Some of the most common questions that land in my inbox are:
“What camera should I get as a beginner?”
“What’s a good camera?”
“What camera should I buy to take better photos?”
All great questions, but here's what I want to tell you: buying a camera won’t make you a good photographer.
So here is my advice and take it how you want.
If you’re starting your photography journey today, and you’re asking yourself these questions, my answer is this: check your pocket. In a world filled with smartphones, people often overlook and underestimate the power of those bad boys. I’ve been a photographer / filmmaker for a while. I worked hard to save up for my first camera and have been working to upgrade my gear slowly ever since. Even now, I don’t have a ton, I keep it lean with the essentials I need. I mainly shoot on either the Sony a6300, or the Canon 6D (which my wife mainly uses), and I only have 3 lenses for each camera. Buying an expensive camera doesn't mean you'll take better photos. Trust me. I've shot for brands like Google, Amazon, Starbucks, Target, and many others - using the Sony a6300 and the kit lens! THE. KIT. LENS! People naturally assume I have a $3-$4k camera with an expensive lens. Again, I say, it's not the camera - it's all about the craft, the angles, the lighting, the props even. Learning to get creative with what you have.
However, I want to share with you my wife’s journey on how she started and where she is now because I think most can relate with this. My wife (@amandaseeyoudarrr) never thought she’d be a photographer, but dating / marrying one changed that. Naturally we would go on adventures together, and while I would be taking images on my camera, she was taking them alongside me on her phone. She began to notice my intentional composition and emulate it. After a while, she would ask me to use my camera because mine were always more crisp (obviously, I was shooting on the 6D). 😉 Because she learned composition simply while she was using her iPhone, she was able to set up the frame easily with an actual camera. BUT. She had no idea how to adjust the settings and was very overwhelmed. That was her next step. She understood how to set up the shot, but not how to adjust the settings specifically for a shot. I bought my wife her first camera, a Canon t3i, and I coached her along the way. The point here is that she didn’t just jump into buying an expensive camera, she learned the basics with what she had and once she was ready, upgraded her gear. Perfect the tool you have access to and work your way up. Upgrade to gear that makes sense for your needs and wants. Don’t spend a thousand dollars on a macro lens if you’re going to use it twice.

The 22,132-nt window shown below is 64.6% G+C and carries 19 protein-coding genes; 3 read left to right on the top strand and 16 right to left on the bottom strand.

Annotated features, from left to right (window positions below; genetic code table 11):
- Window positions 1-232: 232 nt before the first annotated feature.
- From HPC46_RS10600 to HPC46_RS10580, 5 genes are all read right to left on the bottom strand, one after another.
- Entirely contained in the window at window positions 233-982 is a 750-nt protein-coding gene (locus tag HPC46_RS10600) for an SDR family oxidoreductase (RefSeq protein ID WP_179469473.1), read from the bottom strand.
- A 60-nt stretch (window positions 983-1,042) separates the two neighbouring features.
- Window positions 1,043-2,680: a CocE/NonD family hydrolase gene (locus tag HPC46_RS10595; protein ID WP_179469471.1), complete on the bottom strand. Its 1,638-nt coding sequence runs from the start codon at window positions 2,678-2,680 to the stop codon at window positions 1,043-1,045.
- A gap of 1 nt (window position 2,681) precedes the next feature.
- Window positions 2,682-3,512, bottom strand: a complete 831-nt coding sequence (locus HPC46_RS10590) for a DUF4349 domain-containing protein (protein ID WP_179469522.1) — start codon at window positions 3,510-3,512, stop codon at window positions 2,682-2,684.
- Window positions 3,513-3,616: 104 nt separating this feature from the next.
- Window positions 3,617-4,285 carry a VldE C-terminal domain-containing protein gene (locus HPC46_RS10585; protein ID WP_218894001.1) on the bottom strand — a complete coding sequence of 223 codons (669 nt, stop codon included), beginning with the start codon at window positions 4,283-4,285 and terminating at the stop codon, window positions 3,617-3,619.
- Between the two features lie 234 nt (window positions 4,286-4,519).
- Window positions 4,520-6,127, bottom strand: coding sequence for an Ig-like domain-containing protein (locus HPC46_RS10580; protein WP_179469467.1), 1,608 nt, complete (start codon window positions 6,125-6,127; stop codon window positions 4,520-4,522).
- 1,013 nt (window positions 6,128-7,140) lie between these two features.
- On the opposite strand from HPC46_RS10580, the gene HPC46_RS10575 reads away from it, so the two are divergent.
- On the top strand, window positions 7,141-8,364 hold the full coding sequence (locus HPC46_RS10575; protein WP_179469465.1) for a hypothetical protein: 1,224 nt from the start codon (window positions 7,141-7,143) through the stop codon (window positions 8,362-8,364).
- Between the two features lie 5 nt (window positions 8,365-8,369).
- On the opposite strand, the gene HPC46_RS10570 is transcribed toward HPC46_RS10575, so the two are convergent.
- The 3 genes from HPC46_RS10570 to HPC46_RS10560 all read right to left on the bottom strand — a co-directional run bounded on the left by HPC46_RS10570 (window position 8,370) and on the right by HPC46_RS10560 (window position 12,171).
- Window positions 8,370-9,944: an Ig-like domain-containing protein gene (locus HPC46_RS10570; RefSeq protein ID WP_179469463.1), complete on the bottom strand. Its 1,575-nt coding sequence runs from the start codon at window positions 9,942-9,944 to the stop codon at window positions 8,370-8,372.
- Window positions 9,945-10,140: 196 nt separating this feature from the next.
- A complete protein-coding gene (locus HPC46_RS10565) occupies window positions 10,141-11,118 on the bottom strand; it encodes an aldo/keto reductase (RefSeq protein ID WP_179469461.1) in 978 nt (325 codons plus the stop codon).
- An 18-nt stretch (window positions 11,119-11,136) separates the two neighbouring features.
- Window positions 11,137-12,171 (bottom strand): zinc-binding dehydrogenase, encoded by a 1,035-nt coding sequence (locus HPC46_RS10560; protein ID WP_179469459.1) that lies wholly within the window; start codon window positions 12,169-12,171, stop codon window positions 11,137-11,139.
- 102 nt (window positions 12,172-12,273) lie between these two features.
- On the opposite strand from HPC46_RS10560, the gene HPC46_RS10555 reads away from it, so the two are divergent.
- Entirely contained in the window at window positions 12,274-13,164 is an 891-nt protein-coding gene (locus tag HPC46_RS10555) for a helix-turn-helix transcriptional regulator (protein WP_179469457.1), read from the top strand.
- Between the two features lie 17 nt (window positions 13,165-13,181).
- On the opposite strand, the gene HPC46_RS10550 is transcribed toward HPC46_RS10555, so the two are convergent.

The image above was shot on an iPhone and happens to be one of my top favorite pictures I’ve ever taken, AND one of my top performing pictures on Instagram. I didn’t want to lug my big camera as I was going to be getting in the water, so I just brought my phone with a waterproof case.
It's the person who’s using the camera that matters; the camera is but a tool.
Just to cement my point. A few years ago, I wanted to prove to myself that I didn't need a high-end camera, a bunch of film equipment, and expensive lenses to create something that looked good. I mean, looking back at it now, I cringe at this project, but that’s because I’m my own worst critic, and that’s ok. It only makes me better and know what to do differently on the next project… anyway, tangent. The short film below was shot entirely on an iPhone 5. I shot the whole film while also directing two actors. A good buddy of mine edited it, and another offered some music he composed (know your resources and find a way to network if you don't have any! We ALL have something to offer). After we were done, we decided to submit it to a film competition and we ended up winning first place. We were very excited, especially for creating something shot solely on an iPhone. You can view it below.
So there you have it. Don’t be in a hurry to upgrade, especially if you’re on a budget. Shoot with what you have access to! Take the money you are thinking of dropping on an expensive camera and use it to go on a trip. Travel. Go see the world. Use the camera you currently own, or rent one if you temporarily need a higher-end camera.
I get asked a lot of questions, and that is one of the driving reasons for me wanting to start this blog. If there’s a topic you’d like me to touch on, please comment below - I’ll do my best to answer most questions. Thanks guys, much love! =)
ps - I realize I didn’t actually answer the question to this blog. If you want to have a serious conversation about what camera you’d like to upgrade to - you can either comment below, write me an email, or DM me on instagram, I'd love to chat!
Written by Sam Ciurdar